8. The apparatus of claim -7 in which each of the second tubes has a hook-like portion at its upper end which is inclined downwardly through the jacket and connects with an arm of the Y tube, outside the jacket, and in which each calibrated scale extends along the second tube to the point where said second tube passes through the jacket.

9. The apparatus of claim 5 'which includes a transparent jacket surmounting each of the pair of chambers and encircling the second tube, means associated with each jacket to permit circulation of liquid around substantially the entire length of said second tube, and means for measuring the temperature of said liquid in each jacket.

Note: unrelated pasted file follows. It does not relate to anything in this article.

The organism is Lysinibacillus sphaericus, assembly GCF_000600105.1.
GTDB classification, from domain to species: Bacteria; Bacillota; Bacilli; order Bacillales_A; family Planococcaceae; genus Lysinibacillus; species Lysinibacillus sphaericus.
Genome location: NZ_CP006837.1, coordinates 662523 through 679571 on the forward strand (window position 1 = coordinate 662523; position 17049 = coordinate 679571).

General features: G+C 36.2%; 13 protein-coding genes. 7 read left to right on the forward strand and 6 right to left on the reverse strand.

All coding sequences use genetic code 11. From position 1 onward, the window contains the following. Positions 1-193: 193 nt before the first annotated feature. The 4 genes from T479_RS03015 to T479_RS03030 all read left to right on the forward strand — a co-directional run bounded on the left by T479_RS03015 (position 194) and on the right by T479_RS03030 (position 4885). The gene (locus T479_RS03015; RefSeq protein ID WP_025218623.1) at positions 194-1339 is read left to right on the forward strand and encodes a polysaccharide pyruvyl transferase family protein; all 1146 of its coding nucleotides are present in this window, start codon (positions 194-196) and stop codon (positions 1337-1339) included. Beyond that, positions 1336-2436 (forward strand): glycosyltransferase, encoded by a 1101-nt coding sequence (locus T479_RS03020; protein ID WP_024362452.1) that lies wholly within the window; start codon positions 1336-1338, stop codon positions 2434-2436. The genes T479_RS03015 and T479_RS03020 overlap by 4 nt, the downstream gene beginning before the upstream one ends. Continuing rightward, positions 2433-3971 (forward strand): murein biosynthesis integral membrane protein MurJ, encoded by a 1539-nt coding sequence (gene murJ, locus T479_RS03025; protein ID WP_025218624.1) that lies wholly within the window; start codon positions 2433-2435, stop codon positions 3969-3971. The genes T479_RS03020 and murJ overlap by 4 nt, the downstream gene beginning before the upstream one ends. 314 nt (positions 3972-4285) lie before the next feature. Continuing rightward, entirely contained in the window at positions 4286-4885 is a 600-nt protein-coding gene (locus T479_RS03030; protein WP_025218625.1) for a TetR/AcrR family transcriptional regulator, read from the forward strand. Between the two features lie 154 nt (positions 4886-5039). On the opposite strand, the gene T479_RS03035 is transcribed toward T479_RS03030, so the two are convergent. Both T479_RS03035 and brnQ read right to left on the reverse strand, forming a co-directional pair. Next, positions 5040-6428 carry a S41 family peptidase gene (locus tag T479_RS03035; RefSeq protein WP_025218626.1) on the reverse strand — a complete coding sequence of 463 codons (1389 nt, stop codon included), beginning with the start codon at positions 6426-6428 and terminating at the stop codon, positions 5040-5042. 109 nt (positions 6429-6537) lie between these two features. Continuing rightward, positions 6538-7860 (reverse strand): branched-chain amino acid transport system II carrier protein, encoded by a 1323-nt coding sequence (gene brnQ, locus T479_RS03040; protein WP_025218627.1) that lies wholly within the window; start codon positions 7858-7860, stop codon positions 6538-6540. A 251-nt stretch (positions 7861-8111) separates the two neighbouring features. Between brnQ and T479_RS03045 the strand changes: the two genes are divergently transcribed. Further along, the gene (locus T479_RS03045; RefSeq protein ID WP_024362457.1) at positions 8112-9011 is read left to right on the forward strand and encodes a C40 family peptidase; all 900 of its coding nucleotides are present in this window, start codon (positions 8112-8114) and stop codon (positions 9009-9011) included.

10. The apparatus of claim 9 in which each of the second tubes has a hook-like portion at its upper end which is inclined downwardly through the jacket and connects with the interconnecting conduit outside the jacket, and in which each calibrated scale extends along the second tube to the point where said second tube passes through the jacket.

11. The apparatus of claim 5 which includes a transparent jacket surmounting each of the pair of chambers and encircling the second tube, means associated with each jacket to permit circulation of liquid around substantially the entire length of said second tube, means for controlling the circulation 'of liquid to maintain said jackets at different temperatures, and means for measuring the temperature of said liquid in each jacket.